The turkey and dressing are gone for 2020 and the Christmas trees and lights are going up around the neighborhoods. Robert and I ventured to the WNC Farmer’s Market today to purchase a Christmas tree for our own home. The premises were hustling and bustling with activity! We found the perfect North Carolina grown fir tree and had a lovely conversation with the farm owner and tree caretakers.
In a recent conversation with my seven-year old Grandson, he stated that we may have to cancel some of Christmas this year due to Corona-virus. I was saddened to think his young mind was considering the prospect. I informed him that WE would NOT be canceling Christmas at our house! Later that day, my mind went to one of the most unhappiest Christmas seasons I experienced. Instantly, I felt a flood of gratitude and appreciation for how much better my life is now. And I am grateful for the lessons learned in that long-ago experience. The Stoic philosophy says gratitude for every experience is the key to robust mental health.
True happiness comes from recognizing things we are grateful for in our nation and in this world. To quote Abraham Lincoln: “We have grown in numbers, wealth, and power as no other nation ever has grown; but we have forgotten God! We have forgotten the gracious Hand which preserved us in peace, and multiplied and enriched and strengthened us; and we have vainly imagined, in the deceitfulness of our hearts, that all these blessings were produced by some superior wisdom and virtue of our own.”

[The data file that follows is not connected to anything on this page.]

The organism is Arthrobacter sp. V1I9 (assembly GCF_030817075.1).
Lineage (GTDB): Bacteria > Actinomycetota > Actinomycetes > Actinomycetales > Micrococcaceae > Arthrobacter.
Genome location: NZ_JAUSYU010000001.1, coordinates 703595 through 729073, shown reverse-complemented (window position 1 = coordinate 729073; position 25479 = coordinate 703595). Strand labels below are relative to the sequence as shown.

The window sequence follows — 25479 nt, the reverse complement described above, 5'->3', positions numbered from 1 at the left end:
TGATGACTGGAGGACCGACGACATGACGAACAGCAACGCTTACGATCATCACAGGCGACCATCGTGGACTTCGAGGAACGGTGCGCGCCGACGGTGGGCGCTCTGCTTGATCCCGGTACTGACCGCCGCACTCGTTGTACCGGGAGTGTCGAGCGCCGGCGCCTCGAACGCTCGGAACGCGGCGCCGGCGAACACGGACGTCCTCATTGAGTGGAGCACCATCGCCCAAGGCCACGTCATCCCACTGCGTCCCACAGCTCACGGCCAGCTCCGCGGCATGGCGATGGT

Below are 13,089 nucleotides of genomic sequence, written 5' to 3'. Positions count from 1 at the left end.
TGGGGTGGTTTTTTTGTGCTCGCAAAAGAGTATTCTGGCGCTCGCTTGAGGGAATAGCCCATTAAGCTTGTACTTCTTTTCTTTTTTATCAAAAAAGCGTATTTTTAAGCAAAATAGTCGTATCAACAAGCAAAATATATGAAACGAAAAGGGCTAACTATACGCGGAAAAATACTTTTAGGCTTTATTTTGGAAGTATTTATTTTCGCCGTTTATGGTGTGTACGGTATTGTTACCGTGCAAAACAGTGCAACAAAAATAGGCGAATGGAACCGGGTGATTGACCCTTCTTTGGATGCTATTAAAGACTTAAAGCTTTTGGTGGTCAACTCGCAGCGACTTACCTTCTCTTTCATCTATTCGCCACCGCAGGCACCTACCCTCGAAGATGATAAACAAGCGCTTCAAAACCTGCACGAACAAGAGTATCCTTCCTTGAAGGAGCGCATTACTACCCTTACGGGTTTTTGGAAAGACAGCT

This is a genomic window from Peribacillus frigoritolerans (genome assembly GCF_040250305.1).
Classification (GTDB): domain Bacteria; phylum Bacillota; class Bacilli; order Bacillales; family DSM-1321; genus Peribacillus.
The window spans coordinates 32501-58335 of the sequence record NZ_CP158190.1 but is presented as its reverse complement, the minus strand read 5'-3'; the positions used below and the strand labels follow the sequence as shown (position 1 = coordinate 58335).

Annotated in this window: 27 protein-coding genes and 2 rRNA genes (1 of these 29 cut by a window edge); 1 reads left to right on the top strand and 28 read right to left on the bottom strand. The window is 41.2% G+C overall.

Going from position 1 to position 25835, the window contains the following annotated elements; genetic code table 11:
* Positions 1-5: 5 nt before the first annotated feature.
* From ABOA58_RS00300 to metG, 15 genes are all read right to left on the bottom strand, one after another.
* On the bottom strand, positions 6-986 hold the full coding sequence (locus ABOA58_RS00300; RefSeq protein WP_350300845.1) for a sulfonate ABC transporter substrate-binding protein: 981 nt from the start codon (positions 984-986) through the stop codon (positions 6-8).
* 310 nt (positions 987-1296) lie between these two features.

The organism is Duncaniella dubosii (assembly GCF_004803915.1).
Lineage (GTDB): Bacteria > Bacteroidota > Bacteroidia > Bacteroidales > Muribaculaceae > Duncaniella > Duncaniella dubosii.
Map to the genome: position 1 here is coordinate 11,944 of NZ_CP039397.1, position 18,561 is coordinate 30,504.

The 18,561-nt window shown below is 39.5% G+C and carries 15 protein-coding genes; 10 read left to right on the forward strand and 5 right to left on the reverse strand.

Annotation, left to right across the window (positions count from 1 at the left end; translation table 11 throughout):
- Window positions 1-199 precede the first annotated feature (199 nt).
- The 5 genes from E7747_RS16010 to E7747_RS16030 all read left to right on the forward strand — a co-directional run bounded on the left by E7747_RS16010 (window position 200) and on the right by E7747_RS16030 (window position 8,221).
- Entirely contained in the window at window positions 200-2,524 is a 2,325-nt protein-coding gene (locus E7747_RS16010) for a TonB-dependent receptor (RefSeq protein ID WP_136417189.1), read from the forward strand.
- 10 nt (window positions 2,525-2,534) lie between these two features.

In your self-reflection this holiday season, remember there is a force greater than ourselves. And remember to look at the nation and world situation, examine it, and then make the conscious decision about how to respond in the best possible way. Even in hardship we can be grateful for the lessons learned. So breathe deeply, exhale slowly, and prepare your body and mind for a Healthy and Prosperous New Year in 2021.